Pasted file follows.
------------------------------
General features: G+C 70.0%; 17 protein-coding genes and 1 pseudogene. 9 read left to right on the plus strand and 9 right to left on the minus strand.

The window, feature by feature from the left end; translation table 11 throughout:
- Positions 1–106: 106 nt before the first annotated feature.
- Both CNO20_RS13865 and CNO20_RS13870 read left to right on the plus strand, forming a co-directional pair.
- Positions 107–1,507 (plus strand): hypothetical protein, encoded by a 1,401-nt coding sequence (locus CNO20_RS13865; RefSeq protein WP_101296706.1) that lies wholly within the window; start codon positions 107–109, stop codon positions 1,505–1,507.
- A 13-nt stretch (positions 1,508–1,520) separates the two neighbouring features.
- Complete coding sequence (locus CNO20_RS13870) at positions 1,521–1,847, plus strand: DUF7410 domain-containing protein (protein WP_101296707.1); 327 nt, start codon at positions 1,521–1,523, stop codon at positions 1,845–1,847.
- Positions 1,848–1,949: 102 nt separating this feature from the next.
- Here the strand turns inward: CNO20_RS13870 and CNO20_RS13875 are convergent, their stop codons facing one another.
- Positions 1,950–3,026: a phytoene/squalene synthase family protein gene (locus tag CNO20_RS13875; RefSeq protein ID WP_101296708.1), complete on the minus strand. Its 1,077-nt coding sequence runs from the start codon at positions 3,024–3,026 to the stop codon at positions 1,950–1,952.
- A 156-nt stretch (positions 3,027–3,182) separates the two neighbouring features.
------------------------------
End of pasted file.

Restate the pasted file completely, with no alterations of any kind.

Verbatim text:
General features: G+C 70.0%; 17 protein-coding genes and 1 pseudogene. 9 read left to right on the plus strand and 9 right to left on the minus strand.

The window, feature by feature from the left end; translation table 11 throughout:
- Positions 1–106: 106 nt before the first annotated feature.
- Both CNO20_RS13865 and CNO20_RS13870 read left to right on the plus strand, forming a co-directional pair.
- Positions 107–1,507 (plus strand): hypothetical protein, encoded by a 1,401-nt coding sequence (locus CNO20_RS13865; RefSeq protein WP_101296706.1) that lies wholly within the window; start codon positions 107–109, stop codon positions 1,505–1,507.
- A 13-nt stretch (positions 1,508–1,520) separates the two neighbouring features.
- Complete coding sequence (locus CNO20_RS13870) at positions 1,521–1,847, plus strand: DUF7410 domain-containing protein (protein WP_101296707.1); 327 nt, start codon at positions 1,521–1,523, stop codon at positions 1,845–1,847.
- Positions 1,848–1,949: 102 nt separating this feature from the next.
- Here the strand turns inward: CNO20_RS13870 and CNO20_RS13875 are convergent, their stop codons facing one another.
- Positions 1,950–3,026: a phytoene/squalene synthase family protein gene (locus tag CNO20_RS13875; RefSeq protein ID WP_101296708.1), complete on the minus strand. Its 1,077-nt coding sequence runs from the start codon at positions 3,024–3,026 to the stop codon at positions 1,950–1,952.
- A 156-nt stretch (positions 3,027–3,182) separates the two neighbouring features.